Virus-fighting protein could lead to better HIV treatment
(May 25, 2010)
An East Carolina University scientist’s research involving a naturally occurring cellular protein could lead to better treatments for HIV as well as cancers and other viruses.
Colin Burns, an associate professor of chemistry, with help from graduate student Chris Wilson, narrowed down which part of that protein, prothymosin-alpha, contains the highest concentration of virus-fighting capabilities. That finding, in turn, has helped researchers at Duke University and the Mount Sinai School of Medicine learn how the protein can block viral replication once the human immunodeficiency virus invades cells.
“Some of the molecules that we’re developing will allow us to study HIV replication in a little more detail,” Burns said. “Then, once we have active molecules and we know what it’s interacting with in the cells, particularly, we have a target that we can use to design more active compounds that are even more effective or more potent.”
The scientists’ findings were published last week in the Proceedings of the National Academy of Sciences.
The findings may help researchers find more effective, more economical ways to combat the spread of the human immunodeficiency virus in infected people. Prothymosin-alpha appears to tell human cells to produce interferon, a substance that triggers the immune system to eradicate pathogens such as viruses.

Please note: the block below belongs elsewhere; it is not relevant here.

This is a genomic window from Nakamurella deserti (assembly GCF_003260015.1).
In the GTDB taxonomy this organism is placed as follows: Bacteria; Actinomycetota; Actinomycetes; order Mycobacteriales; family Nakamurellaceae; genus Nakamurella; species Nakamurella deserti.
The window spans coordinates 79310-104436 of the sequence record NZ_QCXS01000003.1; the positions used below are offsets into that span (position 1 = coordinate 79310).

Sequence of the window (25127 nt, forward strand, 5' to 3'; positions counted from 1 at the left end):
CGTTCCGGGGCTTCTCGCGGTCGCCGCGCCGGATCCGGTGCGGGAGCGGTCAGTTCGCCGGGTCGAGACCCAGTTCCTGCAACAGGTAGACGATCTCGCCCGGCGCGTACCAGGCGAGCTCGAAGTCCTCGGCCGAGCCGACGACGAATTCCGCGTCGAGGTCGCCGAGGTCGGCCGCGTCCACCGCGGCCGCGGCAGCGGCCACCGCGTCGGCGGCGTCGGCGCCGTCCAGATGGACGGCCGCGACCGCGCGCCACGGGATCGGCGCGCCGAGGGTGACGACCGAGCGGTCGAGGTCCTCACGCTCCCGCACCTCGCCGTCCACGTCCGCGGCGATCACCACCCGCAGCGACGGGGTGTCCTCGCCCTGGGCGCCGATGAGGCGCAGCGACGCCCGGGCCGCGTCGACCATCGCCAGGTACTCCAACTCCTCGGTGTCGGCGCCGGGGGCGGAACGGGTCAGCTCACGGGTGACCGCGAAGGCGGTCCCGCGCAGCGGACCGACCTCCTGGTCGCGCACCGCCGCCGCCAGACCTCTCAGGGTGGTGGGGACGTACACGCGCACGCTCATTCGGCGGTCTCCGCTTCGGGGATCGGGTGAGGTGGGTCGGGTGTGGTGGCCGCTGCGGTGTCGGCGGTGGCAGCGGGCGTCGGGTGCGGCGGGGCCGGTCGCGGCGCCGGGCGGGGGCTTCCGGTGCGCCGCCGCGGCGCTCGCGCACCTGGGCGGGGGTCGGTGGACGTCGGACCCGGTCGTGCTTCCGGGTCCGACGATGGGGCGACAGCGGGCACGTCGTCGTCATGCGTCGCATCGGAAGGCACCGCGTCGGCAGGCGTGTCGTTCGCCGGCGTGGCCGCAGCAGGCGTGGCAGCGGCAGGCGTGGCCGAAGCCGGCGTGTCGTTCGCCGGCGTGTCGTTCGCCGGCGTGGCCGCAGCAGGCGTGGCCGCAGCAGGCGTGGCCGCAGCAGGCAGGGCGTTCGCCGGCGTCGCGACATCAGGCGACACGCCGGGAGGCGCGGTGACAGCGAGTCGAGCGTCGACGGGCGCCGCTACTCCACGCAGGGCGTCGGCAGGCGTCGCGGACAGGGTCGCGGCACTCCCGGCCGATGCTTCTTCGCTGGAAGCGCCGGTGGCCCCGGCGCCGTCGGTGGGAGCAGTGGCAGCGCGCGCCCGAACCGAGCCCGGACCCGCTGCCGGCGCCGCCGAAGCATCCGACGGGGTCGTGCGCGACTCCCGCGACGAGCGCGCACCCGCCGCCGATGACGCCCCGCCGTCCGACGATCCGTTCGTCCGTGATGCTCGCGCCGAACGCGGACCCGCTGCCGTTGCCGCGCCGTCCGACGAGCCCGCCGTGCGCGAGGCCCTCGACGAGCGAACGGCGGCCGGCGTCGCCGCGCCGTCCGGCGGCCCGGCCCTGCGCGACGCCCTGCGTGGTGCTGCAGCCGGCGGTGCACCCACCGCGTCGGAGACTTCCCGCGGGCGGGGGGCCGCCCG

An effective virus fighter, interferon is used in treating hepatitis. In combination with other therapies, interferon is also used to treat certain cancers. The injections are costly, however, Burns said; understanding prothymosin-alpha’s properties may help scientists design an antiviral medication that is more economical and, ultimately, more potent.
To gain understanding, Burns’ lab synthesized pieces of prothymosin-alpha and found the part of the protein molecule that has the ability to suppress HIV replication. “Proteins are usually rather large molecules,” Burns said. “Sometimes it’s only a part of it that is responsible for the majority of the biological activity. A lot of times you can make a small piece of the molecule, and that way you’ve reduced the complexity of the problem.”
Burns’ collaborators have identified a key molecule that prothymosin-alpha interacts with called Toll-like Receptor 4, he said. “We are planning to study how it and prothymosin-alpha fit together, as it is their interaction that ultimately leads to production of interferon,” Burns said. “With this knowledge, we may be able to design more potent molecules.”
The study was reported by Mary Klotman, chair of the department of medicine at Duke and the senior author of the paper; Mount Sinai assistant professors Arevik Mosoian and Avelino Teixeira; and colleagues Leif Sander, G. Luca Gusella, Cijiang He, Magarian Blander and Paul Klotman from Mount Sinai; as well as Burns.
Burns’ research was funded in part by a $25,000 N.C. Biotechnology Center grant.